August 11th, 2006

ozarque figure

Politics and sexism; Hillary Clinton versus Condoleezza Rice...

In a recent discussion, I said: "I'm not looking forward to the possibility of a presidential race with Hillary Clinton versus Condoleezza Rice as the two contenders; I hope that doesn't happen."

And Margo, in a comment, wrote:
"May I ask why you hope that doesn't happen?"

It's a reasonable question, and I'm willing to answer it -- with the caveat that what I'm about to say is nothing more than my opinion on the issue; I can't prove a word of it. I also have to say that the statement Margo was responding to was anything but clear; it obviously refers to a situation in which Clinton and Rice had secured the nominations and were the only contenders. It's what I said, but it's muddled; I should have said that I hoped that wouldn't happen, and that there was something else I hoped wouldn't happen: a presidential race in which Clinton and Rice were two of the contenders for the nomination and the rest were men.

I believe that the concept "The President of the United States is a man" is still so deeply entrenched and internalized in the national consciousness that no woman could possibly win a presidential election. Not yet. Suppose Clinton was the Democratic party's nominee and Rice was the Republican nominee -- something I don't believe could happen, but let's just suppose it could, for the purposes of discussion: I believe that a man would run against the two of them as an independent or third-party candidate, and that he would win.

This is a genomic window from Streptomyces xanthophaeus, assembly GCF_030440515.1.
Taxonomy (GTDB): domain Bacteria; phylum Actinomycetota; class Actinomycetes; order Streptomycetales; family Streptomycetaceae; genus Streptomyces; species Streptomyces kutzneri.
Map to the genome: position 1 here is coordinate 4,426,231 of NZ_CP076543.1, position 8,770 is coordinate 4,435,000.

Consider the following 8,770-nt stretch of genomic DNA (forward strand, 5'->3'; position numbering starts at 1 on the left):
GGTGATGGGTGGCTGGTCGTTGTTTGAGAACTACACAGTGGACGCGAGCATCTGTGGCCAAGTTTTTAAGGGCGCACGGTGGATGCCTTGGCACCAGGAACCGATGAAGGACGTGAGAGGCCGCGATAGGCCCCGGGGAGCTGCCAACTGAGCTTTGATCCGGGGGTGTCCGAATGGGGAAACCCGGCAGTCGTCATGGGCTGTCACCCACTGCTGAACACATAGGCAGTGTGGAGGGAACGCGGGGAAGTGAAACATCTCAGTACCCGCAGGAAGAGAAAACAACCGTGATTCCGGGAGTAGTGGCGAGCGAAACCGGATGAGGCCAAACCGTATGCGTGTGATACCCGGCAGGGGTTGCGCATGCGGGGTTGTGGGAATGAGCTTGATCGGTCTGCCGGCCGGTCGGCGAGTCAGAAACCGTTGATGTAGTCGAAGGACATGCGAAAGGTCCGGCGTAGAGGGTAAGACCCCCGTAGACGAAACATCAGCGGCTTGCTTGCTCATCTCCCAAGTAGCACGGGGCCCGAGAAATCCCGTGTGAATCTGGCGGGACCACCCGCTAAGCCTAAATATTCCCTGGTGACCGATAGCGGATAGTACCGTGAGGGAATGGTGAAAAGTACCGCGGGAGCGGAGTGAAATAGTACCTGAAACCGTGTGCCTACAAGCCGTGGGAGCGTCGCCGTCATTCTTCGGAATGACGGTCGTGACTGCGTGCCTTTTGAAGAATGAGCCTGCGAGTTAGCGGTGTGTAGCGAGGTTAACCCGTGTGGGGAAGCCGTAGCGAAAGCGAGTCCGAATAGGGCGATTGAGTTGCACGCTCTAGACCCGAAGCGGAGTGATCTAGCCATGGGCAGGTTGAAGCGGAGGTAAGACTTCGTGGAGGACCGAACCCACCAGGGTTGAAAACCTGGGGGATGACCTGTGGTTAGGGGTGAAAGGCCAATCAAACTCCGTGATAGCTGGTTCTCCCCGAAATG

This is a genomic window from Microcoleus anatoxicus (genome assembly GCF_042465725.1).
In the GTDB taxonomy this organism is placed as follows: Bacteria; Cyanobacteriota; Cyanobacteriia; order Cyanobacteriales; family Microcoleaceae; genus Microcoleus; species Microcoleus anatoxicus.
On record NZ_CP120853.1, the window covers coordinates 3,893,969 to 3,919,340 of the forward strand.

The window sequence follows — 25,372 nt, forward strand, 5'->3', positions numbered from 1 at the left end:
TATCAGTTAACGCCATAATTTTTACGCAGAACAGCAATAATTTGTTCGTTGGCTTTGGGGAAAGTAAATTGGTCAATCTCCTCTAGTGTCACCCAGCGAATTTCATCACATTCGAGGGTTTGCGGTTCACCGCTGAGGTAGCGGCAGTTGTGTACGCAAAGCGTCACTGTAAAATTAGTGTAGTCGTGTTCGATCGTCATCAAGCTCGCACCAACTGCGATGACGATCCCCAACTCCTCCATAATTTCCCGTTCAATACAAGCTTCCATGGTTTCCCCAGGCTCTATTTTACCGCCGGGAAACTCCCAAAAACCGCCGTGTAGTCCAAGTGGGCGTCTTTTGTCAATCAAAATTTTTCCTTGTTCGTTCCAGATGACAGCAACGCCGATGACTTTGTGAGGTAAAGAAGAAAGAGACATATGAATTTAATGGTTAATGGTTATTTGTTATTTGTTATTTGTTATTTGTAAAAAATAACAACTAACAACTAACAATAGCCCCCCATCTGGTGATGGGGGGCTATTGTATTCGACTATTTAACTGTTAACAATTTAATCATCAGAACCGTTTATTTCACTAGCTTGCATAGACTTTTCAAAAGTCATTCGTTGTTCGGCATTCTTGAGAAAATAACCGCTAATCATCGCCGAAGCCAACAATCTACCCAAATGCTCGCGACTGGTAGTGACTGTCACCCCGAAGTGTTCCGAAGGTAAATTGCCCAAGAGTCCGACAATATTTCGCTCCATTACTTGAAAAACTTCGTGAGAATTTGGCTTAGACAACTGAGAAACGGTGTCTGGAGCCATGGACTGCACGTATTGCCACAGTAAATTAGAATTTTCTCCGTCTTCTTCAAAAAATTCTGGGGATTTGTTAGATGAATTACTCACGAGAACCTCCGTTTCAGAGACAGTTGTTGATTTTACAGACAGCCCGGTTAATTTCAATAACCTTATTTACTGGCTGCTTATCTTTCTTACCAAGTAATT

And then there'd be an endless barrage of "Look, it's obvious -- if even Hillary Clinton and Condoleezza Rica couldn't get elected president, there's no way any woman could!" Which would set women back politically for a very long time, in my opinion.

I'd be delighted to be proved wrong about this.

One more thing.... Even if I were willing to set all of that aside, I'd still hate to see Clinton and/or Rice running for president, just because of what would inevitably happen to them, and to their families and friends, as a result of the way our political system is run. Every smallest slip either woman -- or any member of either woman's family or circle of close associates -- had ever made, from the cradle on, would be dragged out and embellished and embroidered and distorted and paraded through the media twenty-four hours a day. We all know how that's done; we got to watch it being done by Kenneth Starr and his platoons during the presidency of Clinton's husband.